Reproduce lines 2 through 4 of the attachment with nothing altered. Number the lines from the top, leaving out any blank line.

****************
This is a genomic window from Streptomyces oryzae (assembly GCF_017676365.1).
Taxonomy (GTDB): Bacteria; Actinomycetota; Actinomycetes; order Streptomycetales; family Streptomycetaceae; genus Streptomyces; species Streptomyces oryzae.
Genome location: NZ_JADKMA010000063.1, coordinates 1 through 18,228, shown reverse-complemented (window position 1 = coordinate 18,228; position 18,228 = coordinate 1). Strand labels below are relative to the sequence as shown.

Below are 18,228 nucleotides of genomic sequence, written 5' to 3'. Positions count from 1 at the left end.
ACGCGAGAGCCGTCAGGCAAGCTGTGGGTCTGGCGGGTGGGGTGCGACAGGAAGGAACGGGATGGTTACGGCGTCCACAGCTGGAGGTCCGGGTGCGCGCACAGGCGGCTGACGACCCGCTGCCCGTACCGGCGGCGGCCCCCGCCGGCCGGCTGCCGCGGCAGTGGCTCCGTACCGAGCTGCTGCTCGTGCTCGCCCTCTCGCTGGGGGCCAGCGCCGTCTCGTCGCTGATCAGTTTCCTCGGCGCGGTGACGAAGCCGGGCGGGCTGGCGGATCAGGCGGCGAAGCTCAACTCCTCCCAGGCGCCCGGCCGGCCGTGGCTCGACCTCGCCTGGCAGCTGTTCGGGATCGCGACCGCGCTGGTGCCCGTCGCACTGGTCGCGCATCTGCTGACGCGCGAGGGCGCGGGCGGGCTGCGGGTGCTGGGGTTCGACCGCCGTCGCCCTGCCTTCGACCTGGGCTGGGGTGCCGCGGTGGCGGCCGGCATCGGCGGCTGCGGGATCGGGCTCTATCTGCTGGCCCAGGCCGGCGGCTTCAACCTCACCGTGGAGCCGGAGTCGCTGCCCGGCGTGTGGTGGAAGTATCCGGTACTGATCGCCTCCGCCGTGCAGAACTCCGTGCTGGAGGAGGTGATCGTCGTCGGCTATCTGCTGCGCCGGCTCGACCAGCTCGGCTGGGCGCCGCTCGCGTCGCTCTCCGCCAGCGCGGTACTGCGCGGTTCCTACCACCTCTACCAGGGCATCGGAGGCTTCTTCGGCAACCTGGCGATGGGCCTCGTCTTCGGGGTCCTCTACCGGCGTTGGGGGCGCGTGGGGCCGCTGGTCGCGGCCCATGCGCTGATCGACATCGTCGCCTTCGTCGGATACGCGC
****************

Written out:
Taxonomy (GTDB): Bacteria; Actinomycetota; Actinomycetes; order Streptomycetales; family Streptomycetaceae; genus Streptomyces; species Streptomyces oryzae.
Genome location: NZ_JADKMA010000063.1, coordinates 1 through 18,228, shown reverse-complemented (window position 1 = coordinate 18,228; position 18,228 = coordinate 1). Strand labels below are relative to the sequence as shown.

Below are 18,228 nucleotides of genomic sequence, written 5' to 3'. Positions count from 1 at the left end.